True RMS Measurement Using PIC Microcontrollers

What voltage would characterize the signal? The peak value? The average value? While these levels could be representative of an AC signal, there is a well defined value that usually represents it: the RMS value.

RMS (Root Mean Square) is equal to the DC value that delivers the same average power to a pure resistor as the AC signal.

There are different methods to measure the RMS of an alternating signal. In the particular case of a pure sinusoidal wave, the RMS value is equal to the peak value divided by the square root of 2:

This method is used in common low-cost handheld measuring devices, by rectifying and filtering the signal (thus capturing the peak value) and applying a fix conversion factor (0.7071). Needless to say, this factor is just 1/sqrt(2). While this way to measure the RMS value is effective for pure sinusoidal signals, it fails when the signal is distorted, or simply, it is not sinusoidal at all.

Fortunately, there is a more precise way to measure the RMS value of an alternating signal, even if distorted, and this document explains how to implement it using a PIC microcontroller.

The A/D converter of a PIC will return a digital value proportional to the analog signal present at the input, with the following limitations:

- The measurement is the instantaneous value of the signal.

- Only positive values can be read.

- The full signal swing must be within the minimum and maximum reference values of the A/D.

With this in mind, let’s review how to measure the true RMS value of an alternating signal. The following signal will be used as an example:

Since the PIC’s A/D can only measure positive values, a DC level must be added to the signal, so as not to lose the negative portion. At the same time, the maximum amplitude must be kept within the A/D’s reference levels, which could be done using a resistive divider. In some cases, when the signal is too small, an amplifier may be used to improve resolution. Either case, the final result should be similar to the following image:

In this example, Vc represents the added DC level, and Vmax is the maximum voltage accepted by the A/D converter. Now the signal is well within the PIC’s A/D voltage window, with a good amplitude to ensure a reasonable resolution.

At this point, the capture process may begin; each capture reflects the instantaneous value of the signal at a certain time, so it is key to take several samples to guarantee accurate results. How many samples? As many as possible, and enough to capture at least one complete cycle of the AC signal.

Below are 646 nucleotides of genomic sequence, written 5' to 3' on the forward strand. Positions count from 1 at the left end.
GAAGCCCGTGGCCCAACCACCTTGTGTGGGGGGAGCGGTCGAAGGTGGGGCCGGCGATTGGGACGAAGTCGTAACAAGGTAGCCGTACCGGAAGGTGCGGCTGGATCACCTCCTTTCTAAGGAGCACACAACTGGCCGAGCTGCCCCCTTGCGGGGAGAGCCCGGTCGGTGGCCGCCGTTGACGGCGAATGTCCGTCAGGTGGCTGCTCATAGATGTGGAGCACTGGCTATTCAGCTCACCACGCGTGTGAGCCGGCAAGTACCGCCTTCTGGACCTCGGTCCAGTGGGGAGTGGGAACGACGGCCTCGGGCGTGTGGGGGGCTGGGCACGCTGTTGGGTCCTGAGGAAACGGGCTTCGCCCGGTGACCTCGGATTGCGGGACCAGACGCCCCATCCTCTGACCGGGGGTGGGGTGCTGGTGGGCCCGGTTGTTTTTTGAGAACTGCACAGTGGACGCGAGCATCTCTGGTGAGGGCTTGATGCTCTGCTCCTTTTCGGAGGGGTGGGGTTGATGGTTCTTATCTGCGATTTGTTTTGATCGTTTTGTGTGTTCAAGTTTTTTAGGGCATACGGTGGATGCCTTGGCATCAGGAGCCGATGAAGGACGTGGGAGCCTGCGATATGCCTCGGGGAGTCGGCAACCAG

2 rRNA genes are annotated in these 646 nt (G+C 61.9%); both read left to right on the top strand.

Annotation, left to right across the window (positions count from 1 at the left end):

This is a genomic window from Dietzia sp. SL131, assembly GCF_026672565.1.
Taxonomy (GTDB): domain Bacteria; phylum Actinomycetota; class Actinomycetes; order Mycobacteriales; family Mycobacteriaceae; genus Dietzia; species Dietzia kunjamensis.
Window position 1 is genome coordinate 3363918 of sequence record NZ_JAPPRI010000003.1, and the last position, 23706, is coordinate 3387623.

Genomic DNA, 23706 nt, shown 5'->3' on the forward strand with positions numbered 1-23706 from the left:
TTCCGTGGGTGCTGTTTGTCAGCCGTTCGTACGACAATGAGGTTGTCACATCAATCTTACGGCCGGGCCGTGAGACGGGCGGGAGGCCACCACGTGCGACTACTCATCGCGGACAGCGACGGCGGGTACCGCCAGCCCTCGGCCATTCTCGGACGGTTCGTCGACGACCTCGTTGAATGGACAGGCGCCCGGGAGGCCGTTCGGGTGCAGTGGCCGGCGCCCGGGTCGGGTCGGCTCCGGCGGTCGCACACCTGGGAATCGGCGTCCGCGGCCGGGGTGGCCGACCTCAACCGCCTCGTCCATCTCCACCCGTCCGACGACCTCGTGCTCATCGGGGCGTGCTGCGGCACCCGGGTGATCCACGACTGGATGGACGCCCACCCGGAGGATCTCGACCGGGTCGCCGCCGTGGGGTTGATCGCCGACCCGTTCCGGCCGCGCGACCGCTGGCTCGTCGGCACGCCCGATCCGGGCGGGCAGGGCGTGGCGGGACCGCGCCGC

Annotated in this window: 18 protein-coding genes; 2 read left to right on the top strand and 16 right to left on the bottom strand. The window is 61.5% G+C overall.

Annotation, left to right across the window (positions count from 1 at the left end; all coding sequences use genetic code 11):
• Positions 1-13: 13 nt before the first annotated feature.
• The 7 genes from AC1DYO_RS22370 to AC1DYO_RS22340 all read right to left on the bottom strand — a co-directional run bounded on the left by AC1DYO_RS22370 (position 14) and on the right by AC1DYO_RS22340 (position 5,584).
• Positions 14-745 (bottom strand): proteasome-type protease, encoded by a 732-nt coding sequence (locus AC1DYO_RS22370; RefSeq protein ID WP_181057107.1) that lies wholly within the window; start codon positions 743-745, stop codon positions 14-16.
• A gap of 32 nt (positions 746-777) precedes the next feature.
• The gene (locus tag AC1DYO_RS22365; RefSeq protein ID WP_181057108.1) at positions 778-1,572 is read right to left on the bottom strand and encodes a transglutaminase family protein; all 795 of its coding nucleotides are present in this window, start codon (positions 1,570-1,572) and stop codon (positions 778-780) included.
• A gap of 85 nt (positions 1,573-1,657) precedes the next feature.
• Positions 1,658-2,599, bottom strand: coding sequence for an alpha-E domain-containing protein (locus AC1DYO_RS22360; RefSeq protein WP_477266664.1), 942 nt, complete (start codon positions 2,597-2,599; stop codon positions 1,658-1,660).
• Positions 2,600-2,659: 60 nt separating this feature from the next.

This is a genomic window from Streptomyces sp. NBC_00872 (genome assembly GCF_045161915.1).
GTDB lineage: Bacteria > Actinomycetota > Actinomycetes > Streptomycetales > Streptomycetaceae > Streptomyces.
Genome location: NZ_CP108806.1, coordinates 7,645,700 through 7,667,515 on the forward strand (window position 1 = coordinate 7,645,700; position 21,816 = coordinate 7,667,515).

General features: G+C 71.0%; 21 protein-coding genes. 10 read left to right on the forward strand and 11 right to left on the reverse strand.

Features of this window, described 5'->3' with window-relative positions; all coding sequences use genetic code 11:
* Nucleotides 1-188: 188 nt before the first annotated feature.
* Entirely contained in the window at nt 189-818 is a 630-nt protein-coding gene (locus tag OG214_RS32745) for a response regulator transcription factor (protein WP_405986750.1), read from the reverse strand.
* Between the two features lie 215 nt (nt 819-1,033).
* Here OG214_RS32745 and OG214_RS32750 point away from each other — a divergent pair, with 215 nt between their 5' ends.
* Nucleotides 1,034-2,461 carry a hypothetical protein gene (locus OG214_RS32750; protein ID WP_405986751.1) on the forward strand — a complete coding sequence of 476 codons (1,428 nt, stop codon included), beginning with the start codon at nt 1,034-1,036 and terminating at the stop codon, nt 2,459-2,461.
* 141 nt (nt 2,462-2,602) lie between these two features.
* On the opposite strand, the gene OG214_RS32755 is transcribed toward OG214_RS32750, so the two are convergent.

The DC level added to the original signal must be removed from the calculations in order to have the actual RMS value. So, the following equation will be used:

Here **V** is the instantaneous value of the signal, and **N_SAMPLES** the quantity of those values actually captured.

For this practical example we will be using the PIC 16F1825. This particular PIC has the option to use an internal reference as the maximum value for the A/D converter, fixed at 2.048V. This value simplifies the calculations, since we just need to multiply the capture data by 0.002 to have the actual voltage (since the A/D converter has 10 bits resolution, i.e. 1024 steps, the conversion factor is 2.048V/1024steps = 0.002V/steps).

The PIC will be using a 16MHz clock and N_SAMPLES will be 1024; in this situation, considering the acquisition time and the calculations with 32-bit variables, the total time will be close to 200ms, enough to capture at least 10 cycles of a 50Hz signal, or 12 of a 60Hz one (the most typical frequencies used for domestic AC power supply).

Here is the code, programmed in CCS C, of the entire routine to measure the true RMS value of an alternating signal:

Therefore, from any program running in the PIC, the RMS value can be obtained just by calling this function, for example:

**Vrms=RMS();**

As a final remark, make sure that the PIC is properly configured in the main program, so the capture is done correctly. In this example, the A/D converter input is on PIN_A3:

Besides measuring the RMS voltage of alternating signals, this routine can be quite powerful when implementing power meters, for example, to measure the power consumption of a house. Using a current clamp, and knowing the standard voltage of the power line, the total power consumption could be calculated. By integrating the results in a given period of time, the energy consumption will be available, for example, in kWh, which is the standard unit to measure the energy consumed by a normal home.

Copyright © 2011– - Marcelo Maggi